How We All Contribute to the Great and Floating Pacific Plastic Garbage Patch

A Sea of Plastic

Plastic does not biodegrade.  In most cases, it doesn't recycle either, yet, we manufacture more and more on a daily basis.
Plastic does not biodegrade. In most cases, it doesn't recycle either, yet, we manufacture more and more on a daily basis. | Source

The Pacific Plastic Garbage Patch Lies North of Hawaii

Although its existence has been known of for over a decade, not much has been done about this ever growing plastic nightmare. What has come to be known as the Pacific Plastic Garbage Patch also has an Atlantic cousin which is just as alarming. The Pacific Patch is estimated to be twice the size of Texas, and is a little difficult to measure or spot, since the garbage floats below the surface.

It's a bit hard to fathom a sea of every kind of plastic floating out there unseen by most people of every country, yet every country has had a hand in each of the floating gyres of plastic in most of our oceans. There are several gyres in different oceans, and all of them are constantly gathering the latest blow-off from each civilization's waste.

A trolled sea sample of plastics

Plastic bags that have broken down into threadlike formations of plastic jellyfish goulash.
Plastic bags that have broken down into threadlike formations of plastic jellyfish goulash. | Source

Fish eat these plastic nerdles mistaking them for fish eggs

Plastic manufacturing pellets also called "nerdles" are mistaken for fish eggs, and have already been found in fish.
Plastic manufacturing pellets also called "nerdles" are mistaken for fish eggs, and have already been found in fish. | Source

Where does plastic garbage come from and why is there so much?

As you know, we really do a good job - not a great job - of recycling. There are still many states that do not incorporate recycling into daily practice. If you're like most though, we don't really bring ourselves to the point where we want to understand why we recycle until we get to that point where we wonder "Why haven't we done anything about this a long time ago?" Well, we're there.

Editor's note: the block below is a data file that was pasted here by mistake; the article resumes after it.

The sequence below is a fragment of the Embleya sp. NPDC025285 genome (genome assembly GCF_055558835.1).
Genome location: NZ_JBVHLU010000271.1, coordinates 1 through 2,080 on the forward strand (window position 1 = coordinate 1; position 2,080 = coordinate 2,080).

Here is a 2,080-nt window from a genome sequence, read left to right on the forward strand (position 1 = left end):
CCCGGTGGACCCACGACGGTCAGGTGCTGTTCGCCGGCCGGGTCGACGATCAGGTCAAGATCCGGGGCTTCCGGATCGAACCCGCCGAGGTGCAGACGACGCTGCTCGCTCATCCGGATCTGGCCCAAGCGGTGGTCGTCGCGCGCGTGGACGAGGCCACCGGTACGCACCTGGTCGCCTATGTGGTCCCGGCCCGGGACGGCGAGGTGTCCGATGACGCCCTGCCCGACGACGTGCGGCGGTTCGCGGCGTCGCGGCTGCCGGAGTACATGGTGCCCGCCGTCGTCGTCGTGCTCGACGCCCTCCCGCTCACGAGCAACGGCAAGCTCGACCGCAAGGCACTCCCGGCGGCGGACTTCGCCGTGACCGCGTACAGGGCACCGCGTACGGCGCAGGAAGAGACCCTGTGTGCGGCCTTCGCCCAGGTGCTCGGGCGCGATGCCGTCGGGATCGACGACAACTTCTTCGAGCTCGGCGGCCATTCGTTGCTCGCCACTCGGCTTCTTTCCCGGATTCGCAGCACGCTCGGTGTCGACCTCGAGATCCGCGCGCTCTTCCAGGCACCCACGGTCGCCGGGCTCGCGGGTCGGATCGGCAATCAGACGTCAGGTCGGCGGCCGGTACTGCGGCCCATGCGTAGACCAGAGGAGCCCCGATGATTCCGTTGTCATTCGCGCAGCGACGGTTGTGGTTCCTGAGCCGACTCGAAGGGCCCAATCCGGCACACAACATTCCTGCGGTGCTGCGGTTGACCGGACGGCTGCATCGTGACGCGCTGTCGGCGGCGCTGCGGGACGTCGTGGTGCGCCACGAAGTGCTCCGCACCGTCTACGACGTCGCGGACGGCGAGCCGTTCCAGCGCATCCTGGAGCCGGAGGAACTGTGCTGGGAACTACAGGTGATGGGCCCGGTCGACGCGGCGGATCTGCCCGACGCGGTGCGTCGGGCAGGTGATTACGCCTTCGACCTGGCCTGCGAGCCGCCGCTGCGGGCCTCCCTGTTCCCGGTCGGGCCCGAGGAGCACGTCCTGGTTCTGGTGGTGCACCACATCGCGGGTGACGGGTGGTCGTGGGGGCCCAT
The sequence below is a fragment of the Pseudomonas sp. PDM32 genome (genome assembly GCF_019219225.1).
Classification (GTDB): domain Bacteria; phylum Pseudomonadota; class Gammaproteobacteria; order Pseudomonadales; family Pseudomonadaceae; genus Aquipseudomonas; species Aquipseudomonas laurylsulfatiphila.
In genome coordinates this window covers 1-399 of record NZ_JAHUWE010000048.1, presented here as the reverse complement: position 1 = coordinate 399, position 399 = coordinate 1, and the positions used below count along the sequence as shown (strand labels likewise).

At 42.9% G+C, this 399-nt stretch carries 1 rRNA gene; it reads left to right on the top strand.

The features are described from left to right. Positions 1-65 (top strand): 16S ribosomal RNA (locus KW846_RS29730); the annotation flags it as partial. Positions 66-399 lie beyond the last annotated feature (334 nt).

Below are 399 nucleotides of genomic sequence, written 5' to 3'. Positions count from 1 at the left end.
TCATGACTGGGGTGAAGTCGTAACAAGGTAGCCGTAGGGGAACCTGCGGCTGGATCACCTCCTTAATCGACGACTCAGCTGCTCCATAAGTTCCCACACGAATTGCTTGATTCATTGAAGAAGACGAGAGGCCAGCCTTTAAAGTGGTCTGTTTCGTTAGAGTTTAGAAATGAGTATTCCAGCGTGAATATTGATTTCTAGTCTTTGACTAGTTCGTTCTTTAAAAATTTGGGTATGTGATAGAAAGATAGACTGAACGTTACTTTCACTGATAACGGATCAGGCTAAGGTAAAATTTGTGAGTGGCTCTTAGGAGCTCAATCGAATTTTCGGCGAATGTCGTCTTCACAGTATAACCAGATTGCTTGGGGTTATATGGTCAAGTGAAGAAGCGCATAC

Have you ever been on a picnic or at a park where you were unpacking a plastic bag of paper plates and the wind took your plastic bag with a whoosh? You tried to chase it down, but alas, it traveled faster than you could've ever hoped to run, and you gave up - making sure of course that everyone saw your attempt to recapture it thereby earning absolution.

So lets start there: This lonely bag travels through the park, happily dodging the Frisbee-catching-dog, wraps around a pole momentarily, before continuing on towards a small creek. It stays there for several months before the rainy season comes and sends it downstream with a flash flood. From there it joins other streams that joins larger rivers, and well, you know that all rivers lead to the ocean. This process could in fact take years to accomplish, but it does eventually happen.

In the mean time, the plastic bag has not lost any of it's form. It may have received more holes from getting snagged here and there, or perhaps the sun has baked it brittle, but yet, the bag still remains. And every part of it, will forever be with us - all this, from a question asked months ago when you made the conscious decision of choosing plastic over paper.


More on plastic pollution.

Plastic Bag Poll

Do you have re-usable bags to use for your grocery shopping?

  • Yes
  • No, but I probably will use them now.
  • No, I will not be using them any time soon.
See results without voting

What is streamlining the growth of this plastic garbage flotilla in our oceans?

What leap frogs this timely event? Ocean storms that wreak havoc on sea going vessels, with special attention to vessels shipping containers of various plastic contents. In 1990 one such storm in the pacific caused the spill of over 50,000 pairs of shoes.

In 2000, a vessel spilled a 10 mile wide flotilla of plastic bags destined for a fast food restaurant - an estimated six million bags.

It's the miles and miles of tow lines and nets that are loosed by mistake or on purpose by commercial fishing vessels from every country. These miles of nets, fishing lines and floaters end up in the Pacific Gyre and gives mass to the thick petroleum based soup.